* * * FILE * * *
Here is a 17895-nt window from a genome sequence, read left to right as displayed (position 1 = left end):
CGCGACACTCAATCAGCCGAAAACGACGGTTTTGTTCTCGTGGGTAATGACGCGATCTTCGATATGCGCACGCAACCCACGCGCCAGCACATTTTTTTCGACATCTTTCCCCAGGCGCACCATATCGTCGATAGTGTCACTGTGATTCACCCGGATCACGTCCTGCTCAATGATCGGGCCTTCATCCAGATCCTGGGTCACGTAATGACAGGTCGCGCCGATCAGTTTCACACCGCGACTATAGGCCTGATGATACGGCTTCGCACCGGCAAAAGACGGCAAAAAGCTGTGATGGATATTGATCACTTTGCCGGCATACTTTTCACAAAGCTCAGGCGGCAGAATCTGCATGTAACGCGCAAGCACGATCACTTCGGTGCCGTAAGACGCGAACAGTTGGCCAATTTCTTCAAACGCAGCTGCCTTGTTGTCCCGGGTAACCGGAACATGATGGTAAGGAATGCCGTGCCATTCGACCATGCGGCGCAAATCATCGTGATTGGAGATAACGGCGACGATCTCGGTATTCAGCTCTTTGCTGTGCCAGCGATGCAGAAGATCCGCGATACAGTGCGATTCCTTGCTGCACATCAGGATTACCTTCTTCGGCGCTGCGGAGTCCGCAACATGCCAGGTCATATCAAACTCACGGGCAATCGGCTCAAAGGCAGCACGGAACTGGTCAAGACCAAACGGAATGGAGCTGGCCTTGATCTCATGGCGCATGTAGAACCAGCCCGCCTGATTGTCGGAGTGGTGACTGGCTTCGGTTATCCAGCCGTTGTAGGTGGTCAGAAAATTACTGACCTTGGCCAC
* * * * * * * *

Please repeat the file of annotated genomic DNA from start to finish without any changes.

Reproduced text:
Here is a 17895-nt window from a genome sequence, read left to right as displayed (position 1 = left end):
CGCGACACTCAATCAGCCGAAAACGACGGTTTTGTTCTCGTGGGTAATGACGCGATCTTCGATATGCGCACGCAACCCACGCGCCAGCACATTTTTTTCGACATCTTTCCCCAGGCGCACCATATCGTCGATAGTGTCACTGTGATTCACCCGGATCACGTCCTGCTCAATGATCGGGCCTTCATCCAGATCCTGGGTCACGTAATGACAGGTCGCGCCGATCAGTTTCACACCGCGACTATAGGCCTGATGATACGGCTTCGCACCGGCAAAAGACGGCAAAAAGCTGTGATGGATATTGATCACTTTGCCGGCATACTTTTCACAAAGCTCAGGCGGCAGAATCTGCATGTAACGCGCAAGCACGATCACTTCGGTGCCGTAAGACGCGAACAGTTGGCCAATTTCTTCAAACGCAGCTGCCTTGTTGTCCCGGGTAACCGGAACATGATGGTAAGGAATGCCGTGCCATTCGACCATGCGGCGCAAATCATCGTGATTGGAGATAACGGCGACGATCTCGGTATTCAGCTCTTTGCTGTGCCAGCGATGCAGAAGATCCGCGATACAGTGCGATTCCTTGCTGCACATCAGGATTACCTTCTTCGGCGCTGCGGAGTCCGCAACATGCCAGGTCATATCAAACTCACGGGCAATCGGCTCAAAGGCAGCACGGAACTGGTCAAGACCAAACGGAATGGAGCTGGCCTTGATCTCATGGCGCATGTAGAACCAGCCCGCCTGATTGTCGGAGTGGTGACTGGCTTCGGTTATCCAGCCGTTGTAGGTGGTCAGAAAATTACTGACCTTGGCCAC